The Warburg effect describes a pro-oncogenic metabolism switch that cancer cells take up more glucose than normal tissue, yet use less glucose for oxidative phosphorylation and favor glycolysis even in the presence of oxygen. However, how crucial this is for pathogenesis and disease progression in human cancers remains unknown. We approached these questions by examining whether tyrosine kinase signaling - commonly upregulated in tumors - regulates the Warburg effect to contribute to tumorigenesis and maintenance of the tumor. This hypothesis builds on our observation that a spectrum of key protein effectors of glycolysis and oxidative phosphorylation are regulated by tyrosine phosphorylation in leukemia cells expressing FGFR1 fusion tyrosine kinases, which are associated with 8p11 stem cell myeloproliferative disorder (MPD). These protein factors include pyruvate kinase M2 (fetal) isoform (PKM2), lactate dehydrogenase A (LDH-A), and pyruvate dehydrogenase kinase 1 (PDHK1), which work together to tightly regulate the metabolic pathways in cells. Thus, our overall hypothesis is that oncogenic FGFR1 promotes the Warburg effect and tumorigenesis by reprogramming cancer cell metabolism in an acute way via phosphorylation of PKM2, PDHK1 and LDH-A. In this proposal, we will use oncogenic FGFR1-associated 8p11 MPD expressing active FGFR1 fusion tyrosine kinases and lung cancer overexpressing FGFR1 as platforms.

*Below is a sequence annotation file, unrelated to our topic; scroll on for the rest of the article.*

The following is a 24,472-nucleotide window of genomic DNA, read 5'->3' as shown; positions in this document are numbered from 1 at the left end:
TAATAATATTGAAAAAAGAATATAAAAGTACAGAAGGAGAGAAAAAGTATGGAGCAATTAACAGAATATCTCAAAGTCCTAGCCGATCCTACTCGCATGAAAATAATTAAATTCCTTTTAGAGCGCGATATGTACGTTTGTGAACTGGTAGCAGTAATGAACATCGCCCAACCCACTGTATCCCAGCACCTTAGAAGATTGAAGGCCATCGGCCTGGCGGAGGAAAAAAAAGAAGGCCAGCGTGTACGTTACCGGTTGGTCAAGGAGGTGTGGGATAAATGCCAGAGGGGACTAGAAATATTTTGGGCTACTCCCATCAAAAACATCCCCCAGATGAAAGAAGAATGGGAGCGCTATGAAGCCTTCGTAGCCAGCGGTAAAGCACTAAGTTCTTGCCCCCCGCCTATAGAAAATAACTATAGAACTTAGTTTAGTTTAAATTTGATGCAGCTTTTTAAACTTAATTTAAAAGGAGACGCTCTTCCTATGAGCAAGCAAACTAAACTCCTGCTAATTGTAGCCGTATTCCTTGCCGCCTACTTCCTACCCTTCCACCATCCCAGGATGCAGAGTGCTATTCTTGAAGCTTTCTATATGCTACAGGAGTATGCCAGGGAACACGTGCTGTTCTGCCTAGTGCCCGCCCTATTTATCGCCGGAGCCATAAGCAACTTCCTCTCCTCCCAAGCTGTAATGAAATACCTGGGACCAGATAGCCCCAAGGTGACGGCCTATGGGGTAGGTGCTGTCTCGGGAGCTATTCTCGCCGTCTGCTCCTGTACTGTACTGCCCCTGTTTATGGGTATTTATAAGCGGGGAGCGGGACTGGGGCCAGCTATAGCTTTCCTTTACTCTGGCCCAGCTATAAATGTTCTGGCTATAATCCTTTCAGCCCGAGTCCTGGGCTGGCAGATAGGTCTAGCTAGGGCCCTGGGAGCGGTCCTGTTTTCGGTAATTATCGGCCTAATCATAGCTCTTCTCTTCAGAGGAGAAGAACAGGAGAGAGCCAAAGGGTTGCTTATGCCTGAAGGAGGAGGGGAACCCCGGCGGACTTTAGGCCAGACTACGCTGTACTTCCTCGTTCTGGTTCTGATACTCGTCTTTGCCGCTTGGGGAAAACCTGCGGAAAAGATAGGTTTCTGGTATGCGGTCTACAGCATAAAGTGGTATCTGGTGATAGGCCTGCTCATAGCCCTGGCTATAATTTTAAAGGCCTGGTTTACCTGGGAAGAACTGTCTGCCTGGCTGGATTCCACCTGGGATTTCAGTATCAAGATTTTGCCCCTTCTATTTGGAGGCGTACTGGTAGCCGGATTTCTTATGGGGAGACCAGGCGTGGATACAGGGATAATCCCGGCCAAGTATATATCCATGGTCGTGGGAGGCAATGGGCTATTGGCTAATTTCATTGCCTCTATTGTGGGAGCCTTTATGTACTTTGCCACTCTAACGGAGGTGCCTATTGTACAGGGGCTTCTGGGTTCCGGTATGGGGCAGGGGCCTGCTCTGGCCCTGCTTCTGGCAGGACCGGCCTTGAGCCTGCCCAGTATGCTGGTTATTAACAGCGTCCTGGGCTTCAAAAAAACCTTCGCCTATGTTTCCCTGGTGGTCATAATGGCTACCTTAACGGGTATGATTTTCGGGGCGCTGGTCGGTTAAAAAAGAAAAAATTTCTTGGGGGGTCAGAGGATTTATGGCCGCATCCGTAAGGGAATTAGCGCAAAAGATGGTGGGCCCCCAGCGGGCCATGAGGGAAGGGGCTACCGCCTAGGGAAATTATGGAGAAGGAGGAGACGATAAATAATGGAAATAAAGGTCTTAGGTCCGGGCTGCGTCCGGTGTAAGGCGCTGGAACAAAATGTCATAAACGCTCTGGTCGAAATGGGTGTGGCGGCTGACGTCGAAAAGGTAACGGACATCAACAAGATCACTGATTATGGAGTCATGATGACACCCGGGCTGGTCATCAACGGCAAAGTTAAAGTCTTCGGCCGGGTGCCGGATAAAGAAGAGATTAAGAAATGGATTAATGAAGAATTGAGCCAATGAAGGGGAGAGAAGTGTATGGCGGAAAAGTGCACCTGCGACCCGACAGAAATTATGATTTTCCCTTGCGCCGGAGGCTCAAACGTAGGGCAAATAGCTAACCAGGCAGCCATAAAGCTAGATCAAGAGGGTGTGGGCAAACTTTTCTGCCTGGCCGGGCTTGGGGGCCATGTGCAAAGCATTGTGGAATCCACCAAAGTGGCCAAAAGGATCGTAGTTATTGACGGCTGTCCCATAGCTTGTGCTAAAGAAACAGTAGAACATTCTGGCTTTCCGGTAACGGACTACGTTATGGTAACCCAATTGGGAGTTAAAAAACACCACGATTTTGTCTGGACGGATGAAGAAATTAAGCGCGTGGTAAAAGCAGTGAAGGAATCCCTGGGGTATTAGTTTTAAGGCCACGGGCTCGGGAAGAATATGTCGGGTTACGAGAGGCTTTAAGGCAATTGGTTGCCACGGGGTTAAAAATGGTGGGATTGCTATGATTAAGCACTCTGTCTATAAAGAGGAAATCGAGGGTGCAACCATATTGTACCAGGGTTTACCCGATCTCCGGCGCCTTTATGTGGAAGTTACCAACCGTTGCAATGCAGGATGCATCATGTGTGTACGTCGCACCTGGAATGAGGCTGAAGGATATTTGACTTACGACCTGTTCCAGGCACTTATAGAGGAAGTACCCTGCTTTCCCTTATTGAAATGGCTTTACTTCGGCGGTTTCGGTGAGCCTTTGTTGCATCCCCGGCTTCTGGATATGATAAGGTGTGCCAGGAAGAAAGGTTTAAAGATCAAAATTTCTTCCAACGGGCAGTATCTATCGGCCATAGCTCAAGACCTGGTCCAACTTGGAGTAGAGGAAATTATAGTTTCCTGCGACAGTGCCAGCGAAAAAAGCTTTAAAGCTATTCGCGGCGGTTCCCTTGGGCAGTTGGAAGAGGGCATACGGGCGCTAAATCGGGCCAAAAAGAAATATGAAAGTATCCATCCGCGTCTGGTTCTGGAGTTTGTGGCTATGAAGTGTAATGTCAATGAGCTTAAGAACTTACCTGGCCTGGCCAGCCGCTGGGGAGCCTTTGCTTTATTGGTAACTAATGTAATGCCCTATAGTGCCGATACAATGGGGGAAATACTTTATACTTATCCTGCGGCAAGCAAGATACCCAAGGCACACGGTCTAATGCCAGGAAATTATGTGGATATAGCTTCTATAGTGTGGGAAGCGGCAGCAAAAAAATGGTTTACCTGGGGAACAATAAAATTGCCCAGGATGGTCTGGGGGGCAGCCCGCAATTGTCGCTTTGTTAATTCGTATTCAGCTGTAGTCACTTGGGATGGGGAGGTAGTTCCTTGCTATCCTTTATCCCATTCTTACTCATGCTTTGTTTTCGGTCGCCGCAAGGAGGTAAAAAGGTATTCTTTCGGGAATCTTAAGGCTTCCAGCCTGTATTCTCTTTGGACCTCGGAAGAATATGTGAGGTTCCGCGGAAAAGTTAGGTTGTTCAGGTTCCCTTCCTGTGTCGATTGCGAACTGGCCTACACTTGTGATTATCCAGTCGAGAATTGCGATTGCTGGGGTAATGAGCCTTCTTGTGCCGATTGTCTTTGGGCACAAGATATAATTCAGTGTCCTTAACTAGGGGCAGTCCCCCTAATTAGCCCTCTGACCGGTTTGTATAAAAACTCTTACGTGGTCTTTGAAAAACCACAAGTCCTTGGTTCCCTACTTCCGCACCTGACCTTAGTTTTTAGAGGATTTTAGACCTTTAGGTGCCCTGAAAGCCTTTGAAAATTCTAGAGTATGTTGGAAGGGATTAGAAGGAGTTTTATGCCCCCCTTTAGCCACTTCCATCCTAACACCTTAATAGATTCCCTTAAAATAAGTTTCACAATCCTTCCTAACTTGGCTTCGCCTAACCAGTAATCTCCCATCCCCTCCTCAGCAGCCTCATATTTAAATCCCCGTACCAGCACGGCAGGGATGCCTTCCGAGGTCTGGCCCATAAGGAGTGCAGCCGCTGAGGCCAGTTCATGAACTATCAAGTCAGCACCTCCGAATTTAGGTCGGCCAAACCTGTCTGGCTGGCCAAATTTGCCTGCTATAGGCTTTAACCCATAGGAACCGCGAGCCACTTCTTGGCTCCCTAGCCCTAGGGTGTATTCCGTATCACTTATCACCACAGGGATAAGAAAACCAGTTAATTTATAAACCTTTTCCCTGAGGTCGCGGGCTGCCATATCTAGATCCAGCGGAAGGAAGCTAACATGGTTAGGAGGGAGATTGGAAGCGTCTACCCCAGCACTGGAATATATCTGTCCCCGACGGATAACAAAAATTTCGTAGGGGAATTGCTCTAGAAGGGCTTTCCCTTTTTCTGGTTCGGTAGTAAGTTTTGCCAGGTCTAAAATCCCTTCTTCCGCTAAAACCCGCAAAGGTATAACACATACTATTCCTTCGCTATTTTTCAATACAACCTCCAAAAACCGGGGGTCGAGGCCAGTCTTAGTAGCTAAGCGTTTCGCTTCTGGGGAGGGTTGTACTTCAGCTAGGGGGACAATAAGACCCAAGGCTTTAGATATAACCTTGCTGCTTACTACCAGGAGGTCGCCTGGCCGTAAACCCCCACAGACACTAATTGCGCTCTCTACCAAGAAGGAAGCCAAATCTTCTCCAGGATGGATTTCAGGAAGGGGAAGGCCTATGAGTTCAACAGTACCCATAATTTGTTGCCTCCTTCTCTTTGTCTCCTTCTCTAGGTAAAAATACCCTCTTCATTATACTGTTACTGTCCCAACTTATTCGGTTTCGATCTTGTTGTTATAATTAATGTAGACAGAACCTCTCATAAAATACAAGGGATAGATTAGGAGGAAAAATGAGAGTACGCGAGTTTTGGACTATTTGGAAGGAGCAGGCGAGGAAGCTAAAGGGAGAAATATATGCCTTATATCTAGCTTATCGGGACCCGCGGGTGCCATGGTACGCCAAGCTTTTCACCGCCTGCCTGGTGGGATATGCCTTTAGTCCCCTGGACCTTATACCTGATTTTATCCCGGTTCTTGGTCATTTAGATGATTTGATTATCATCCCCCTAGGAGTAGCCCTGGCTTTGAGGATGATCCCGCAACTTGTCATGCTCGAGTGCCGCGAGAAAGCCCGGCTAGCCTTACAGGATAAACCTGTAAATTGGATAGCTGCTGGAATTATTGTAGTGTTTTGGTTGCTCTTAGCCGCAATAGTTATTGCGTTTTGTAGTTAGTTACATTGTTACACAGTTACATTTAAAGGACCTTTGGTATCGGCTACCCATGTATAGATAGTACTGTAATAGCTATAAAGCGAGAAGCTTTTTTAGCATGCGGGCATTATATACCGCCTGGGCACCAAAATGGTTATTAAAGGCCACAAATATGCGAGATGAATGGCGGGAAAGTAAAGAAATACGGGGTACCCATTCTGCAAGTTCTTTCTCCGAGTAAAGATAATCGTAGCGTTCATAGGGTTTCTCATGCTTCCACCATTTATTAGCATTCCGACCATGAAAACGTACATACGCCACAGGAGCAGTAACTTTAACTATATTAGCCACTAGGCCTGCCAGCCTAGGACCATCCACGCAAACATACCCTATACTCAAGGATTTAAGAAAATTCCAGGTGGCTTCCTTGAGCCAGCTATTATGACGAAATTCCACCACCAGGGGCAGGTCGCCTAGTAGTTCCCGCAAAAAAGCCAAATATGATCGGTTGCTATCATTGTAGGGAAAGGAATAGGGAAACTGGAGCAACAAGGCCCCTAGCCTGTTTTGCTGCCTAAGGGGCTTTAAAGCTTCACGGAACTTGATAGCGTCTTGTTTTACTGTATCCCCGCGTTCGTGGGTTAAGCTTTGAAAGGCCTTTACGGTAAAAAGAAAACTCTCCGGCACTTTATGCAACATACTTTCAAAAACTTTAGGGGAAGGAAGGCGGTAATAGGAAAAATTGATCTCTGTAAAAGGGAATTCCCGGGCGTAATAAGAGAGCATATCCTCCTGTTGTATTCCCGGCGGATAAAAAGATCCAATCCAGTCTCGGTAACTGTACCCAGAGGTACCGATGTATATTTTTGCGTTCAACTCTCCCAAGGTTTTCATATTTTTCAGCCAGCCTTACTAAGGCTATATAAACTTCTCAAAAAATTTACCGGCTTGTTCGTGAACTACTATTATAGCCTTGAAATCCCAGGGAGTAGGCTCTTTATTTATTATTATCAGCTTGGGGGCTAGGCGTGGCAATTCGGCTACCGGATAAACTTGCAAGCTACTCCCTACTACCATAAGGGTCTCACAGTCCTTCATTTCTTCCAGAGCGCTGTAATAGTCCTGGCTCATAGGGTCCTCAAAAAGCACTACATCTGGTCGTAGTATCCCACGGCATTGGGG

Three Specific Aims are proposed: (1) To elucidate the molecular mechanisms by which FGFR1 reprograms cancer cell metabolism through direct phosphorylation of PKM2, PDHK1 and LDH-A;(2) To determine whether FGFR1-mediated phosphorylation of PKM2, PDHK1 and LDH-A promotes the metabolic switch to aerobic glycolysis from oxidative phosphorylation in cancer cells;(3) To determine whether FGFR1-mediated phosphorylation of PKM2, PDHK1 and LDH-A provides a metabolic advantage to tumor cell proliferation and tumor development. We will test the aforementioned "rescue" cell lines for dependence on glycolysis to proliferate and ability to form tumors in murine models of cancer.
The Warburg effect describes a pro-oncogenic metabolism switch that cancer cells take up more glucose than normal tissue, yet use less glucose for oxidative phosphorylation and favor glycolysis even in the presence of oxygen. However, how crucial this is for pathogenesis and disease progression in human cancers remains unknown. Our overall hypothesis is that oncogenic FGFR1 programs cancer cell metabolism through tyrosine phosphorylation of metabolic enzymes including PKM2, PDHK1 and LDH-A to promote the Warburg effect and tumor growth.
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